The Dillard Mound in 1500 AD
The Dillard or Greenwood Mound is located near Dillard, GA – immediately east of the Little Tennessee River. Although a five sided mound like the Otto Mound, a few miles to the north, and approximately the same size, the newer Dillard Mound was oriented to the Summer Solstice Noontime, while the Otto Mound is oriented to the Winter Solstice Sunset. This reflects a religious change and new calendar around 1375 AD . . . well, actually a political revolution.
Beginning with the construction of the Great Temple Mound at Ocmulgee National Monument around 900 AD, the orientation of proto-Creek temple mounds was based on the Maya solar calendar, which recycled on the Winter Solstice. This architectural tradition continued into the Middle Mississippian Period. Lessor mounds might be constructed to form plazas and courtyards, but the “big mound” was always oriented to the Maya calendar.
There was extensive social upheaval in the late 1300s within the Creek Motherland. Construction was stopped on the massive temple mound at Etula (Etowah Mounds). No more pyramidal mounds were constructed, which faced the Winter Solstice Sunset. The Kaushe (Kusa~Coosa) founded a new capital on the Coosawattee River about that time. Their temple mound was oriented East-West. The temple mound at Ichese (Lamar Village) was reconstructed to be oriented East-West as was the temple mound a Nokose (Nacoochee Mound). Most new mounds in the southern Appalachians, however, faced the south.
This revolution, known to anthropologists as the “Lamar Culture,” introduced more egalitarian societies and new artistic traditions. Lamar ceramics were elegant in design and fired to high temperatures. The right to lead was no longer based on descent from the “Sun Lords,” who arrived so long ago from the south. Mounds were much lower in height. Large oval plazas were constructed accommodate markets, ball games and the celebration of the Green Corn Festival. Essentially, what is now considered the unique traits of Creek culture coalesced in this revolution.
The new calendar and such customs as the Green Corn Festival were introduced by Tamaule refugees from Tamaulipas around 1250 AD and possibly the Kaushete from the region of Vera Cruz near the Orizaba Volcano, who arrived around 1400 AD. Both peoples spoke dialects that mixed Itza Maya with proto-Muskogean. Those Tamaule, who remained in Mexico, are the only indigenous peoples today in Mexico, whose calendar begins on the Summer Solstice . . . who celebrate the Green Corn Festival . . . and who eat corn on the cob and hush puppies. As you might guess, they also consume vast quantities of tamales, which formerly was also a staple diet of the Creeks.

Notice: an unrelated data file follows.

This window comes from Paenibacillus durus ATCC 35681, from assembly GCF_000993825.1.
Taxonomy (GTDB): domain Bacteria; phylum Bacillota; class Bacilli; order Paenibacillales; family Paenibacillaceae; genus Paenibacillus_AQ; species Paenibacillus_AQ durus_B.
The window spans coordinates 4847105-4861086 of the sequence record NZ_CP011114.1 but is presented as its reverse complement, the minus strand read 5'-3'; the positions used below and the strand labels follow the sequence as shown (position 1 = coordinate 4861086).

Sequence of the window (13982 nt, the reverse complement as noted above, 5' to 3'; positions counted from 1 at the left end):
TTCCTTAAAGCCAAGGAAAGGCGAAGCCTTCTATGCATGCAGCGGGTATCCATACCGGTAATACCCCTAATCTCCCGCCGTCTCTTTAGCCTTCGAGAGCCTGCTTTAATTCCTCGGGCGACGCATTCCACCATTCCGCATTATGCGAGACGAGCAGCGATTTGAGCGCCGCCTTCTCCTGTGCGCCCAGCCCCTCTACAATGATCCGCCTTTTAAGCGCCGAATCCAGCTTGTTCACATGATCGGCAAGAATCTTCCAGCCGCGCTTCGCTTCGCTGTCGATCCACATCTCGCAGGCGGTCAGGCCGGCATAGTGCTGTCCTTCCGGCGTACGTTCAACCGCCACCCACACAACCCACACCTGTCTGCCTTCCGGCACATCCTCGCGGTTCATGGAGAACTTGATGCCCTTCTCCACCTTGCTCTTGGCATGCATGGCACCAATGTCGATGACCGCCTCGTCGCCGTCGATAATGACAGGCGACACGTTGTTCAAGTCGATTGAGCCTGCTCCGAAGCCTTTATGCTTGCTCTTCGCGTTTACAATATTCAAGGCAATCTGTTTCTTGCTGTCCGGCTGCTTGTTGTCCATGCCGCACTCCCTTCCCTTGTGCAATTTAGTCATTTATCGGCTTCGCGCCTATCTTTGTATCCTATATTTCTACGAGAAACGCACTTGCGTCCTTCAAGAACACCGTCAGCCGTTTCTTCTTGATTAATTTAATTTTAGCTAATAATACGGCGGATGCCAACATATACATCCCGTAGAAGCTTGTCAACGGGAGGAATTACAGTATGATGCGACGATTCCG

This was not the fully egalitarian Creek society of the late 1700s and early 1800s, however. We know from eyewitness accounts by Hernando de Soto’s chroniclers and 17th century French ethnologist, Charles de Rochefort, that the elite lived in separate towns than the commoners. The new elite considered themselves to be a separate ethnic group. This dual ethnicity, though, seems to be the origin of the bicameral legislatures of the Colonial Period Creek Culture. Members of the House of Warriors were elected by the elite ethnic group. Members of the House of Clans were elected by the commoners. Both houses elected the tribal council, sun lords (hene ahau) and Great Sun (mako/mikko~High King).
Above is a town plan for the Otto Mound Town Site. It dates from the Middle Woodland Period, but reached its largest population around 1000 AD – 1250 AD. Unlike the Dillard site, the Otto Mound is flanked with several burial mounds, probably dating to the Woodland Period.
Below that, we again will include the Tamauli-te Corn Fritter Dance. There are paintings and sketches of young Creek women performing this same dance in the early 1700s. There is a color code to these Tamaule dresses. Girls, too young for courtship wear plain white dresses. Young women, who are single and available wear red circles. Married women wear purple or crimson circles.
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